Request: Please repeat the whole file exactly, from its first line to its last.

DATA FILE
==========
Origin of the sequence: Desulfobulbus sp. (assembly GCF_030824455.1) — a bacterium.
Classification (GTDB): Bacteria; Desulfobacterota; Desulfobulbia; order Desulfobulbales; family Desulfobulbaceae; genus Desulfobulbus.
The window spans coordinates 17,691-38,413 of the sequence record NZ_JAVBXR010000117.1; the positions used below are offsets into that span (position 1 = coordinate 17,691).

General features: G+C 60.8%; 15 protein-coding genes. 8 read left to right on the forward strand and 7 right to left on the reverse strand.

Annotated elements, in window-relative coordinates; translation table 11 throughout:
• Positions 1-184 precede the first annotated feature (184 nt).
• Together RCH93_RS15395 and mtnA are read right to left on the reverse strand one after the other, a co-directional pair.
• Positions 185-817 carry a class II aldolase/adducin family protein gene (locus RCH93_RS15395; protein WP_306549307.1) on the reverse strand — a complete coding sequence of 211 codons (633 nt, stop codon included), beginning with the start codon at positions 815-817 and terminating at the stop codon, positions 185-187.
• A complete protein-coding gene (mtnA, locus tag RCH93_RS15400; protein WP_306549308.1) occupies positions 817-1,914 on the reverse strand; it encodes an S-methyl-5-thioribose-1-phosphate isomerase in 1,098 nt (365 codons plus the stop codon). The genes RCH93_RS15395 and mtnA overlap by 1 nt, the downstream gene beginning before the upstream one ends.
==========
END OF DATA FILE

Origin of the sequence: Desulfobulbus sp. (assembly GCF_030824455.1) — a bacterium.
Classification (GTDB): Bacteria; Desulfobacterota; Desulfobulbia; order Desulfobulbales; family Desulfobulbaceae; genus Desulfobulbus.
The window spans coordinates 17,691-38,413 of the sequence record NZ_JAVBXR010000117.1; the positions used below are offsets into that span (position 1 = coordinate 17,691).

General features: G+C 60.8%; 15 protein-coding genes. 8 read left to right on the forward strand and 7 right to left on the reverse strand.

Annotated elements, in window-relative coordinates; translation table 11 throughout:
• Positions 1-184 precede the first annotated feature (184 nt).
• Together RCH93_RS15395 and mtnA are read right to left on the reverse strand one after the other, a co-directional pair.
• Positions 185-817 carry a class II aldolase/adducin family protein gene (locus RCH93_RS15395; protein WP_306549307.1) on the reverse strand — a complete coding sequence of 211 codons (633 nt, stop codon included), beginning with the start codon at positions 815-817 and terminating at the stop codon, positions 185-187.
• A complete protein-coding gene (mtnA, locus tag RCH93_RS15400; protein WP_306549308.1) occupies positions 817-1,914 on the reverse strand; it encodes an S-methyl-5-thioribose-1-phosphate isomerase in 1,098 nt (365 codons plus the stop codon). The genes RCH93_RS15395 and mtnA overlap by 1 nt, the downstream gene beginning before the upstream one ends.